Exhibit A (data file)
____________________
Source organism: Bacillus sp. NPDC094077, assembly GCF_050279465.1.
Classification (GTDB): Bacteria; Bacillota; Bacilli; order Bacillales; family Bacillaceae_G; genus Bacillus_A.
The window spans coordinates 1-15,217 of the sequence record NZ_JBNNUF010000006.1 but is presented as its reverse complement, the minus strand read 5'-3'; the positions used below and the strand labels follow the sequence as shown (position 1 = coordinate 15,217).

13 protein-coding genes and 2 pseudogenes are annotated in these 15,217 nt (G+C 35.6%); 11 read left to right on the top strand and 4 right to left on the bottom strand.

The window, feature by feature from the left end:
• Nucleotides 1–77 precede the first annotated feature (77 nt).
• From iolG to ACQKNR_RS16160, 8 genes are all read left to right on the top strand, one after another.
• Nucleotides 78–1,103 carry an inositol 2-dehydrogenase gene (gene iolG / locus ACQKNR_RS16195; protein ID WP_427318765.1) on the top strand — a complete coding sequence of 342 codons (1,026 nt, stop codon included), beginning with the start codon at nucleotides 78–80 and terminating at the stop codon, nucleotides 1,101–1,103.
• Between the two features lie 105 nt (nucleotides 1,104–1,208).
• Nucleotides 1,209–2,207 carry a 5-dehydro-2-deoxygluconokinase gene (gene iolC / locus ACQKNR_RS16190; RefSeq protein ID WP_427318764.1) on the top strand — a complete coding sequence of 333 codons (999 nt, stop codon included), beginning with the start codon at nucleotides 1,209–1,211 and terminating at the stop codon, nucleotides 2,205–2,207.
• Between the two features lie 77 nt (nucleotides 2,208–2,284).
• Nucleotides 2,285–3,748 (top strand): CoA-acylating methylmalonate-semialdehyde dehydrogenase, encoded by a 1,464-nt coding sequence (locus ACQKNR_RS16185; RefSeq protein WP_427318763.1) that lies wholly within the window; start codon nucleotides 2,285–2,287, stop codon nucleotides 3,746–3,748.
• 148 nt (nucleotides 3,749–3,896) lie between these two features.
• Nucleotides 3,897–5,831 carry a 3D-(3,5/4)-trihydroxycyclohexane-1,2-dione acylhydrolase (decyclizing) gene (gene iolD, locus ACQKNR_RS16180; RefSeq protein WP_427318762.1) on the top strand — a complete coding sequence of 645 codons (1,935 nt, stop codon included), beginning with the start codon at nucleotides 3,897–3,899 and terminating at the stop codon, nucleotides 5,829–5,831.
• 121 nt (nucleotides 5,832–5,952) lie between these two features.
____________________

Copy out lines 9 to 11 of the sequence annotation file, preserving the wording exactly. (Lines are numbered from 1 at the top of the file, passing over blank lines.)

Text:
• Between the two features lie 105 nt (nucleotides 1,104–1,208).
• Nucleotides 1,209–2,207 carry a 5-dehydro-2-deoxygluconokinase gene (gene iolC / locus ACQKNR_RS16190; RefSeq protein ID WP_427318764.1) on the top strand — a complete coding sequence of 333 codons (999 nt, stop codon included), beginning with the start codon at nucleotides 1,209–1,211 and terminating at the stop codon, nucleotides 2,205–2,207.
• Between the two features lie 77 nt (nucleotides 2,208–2,284).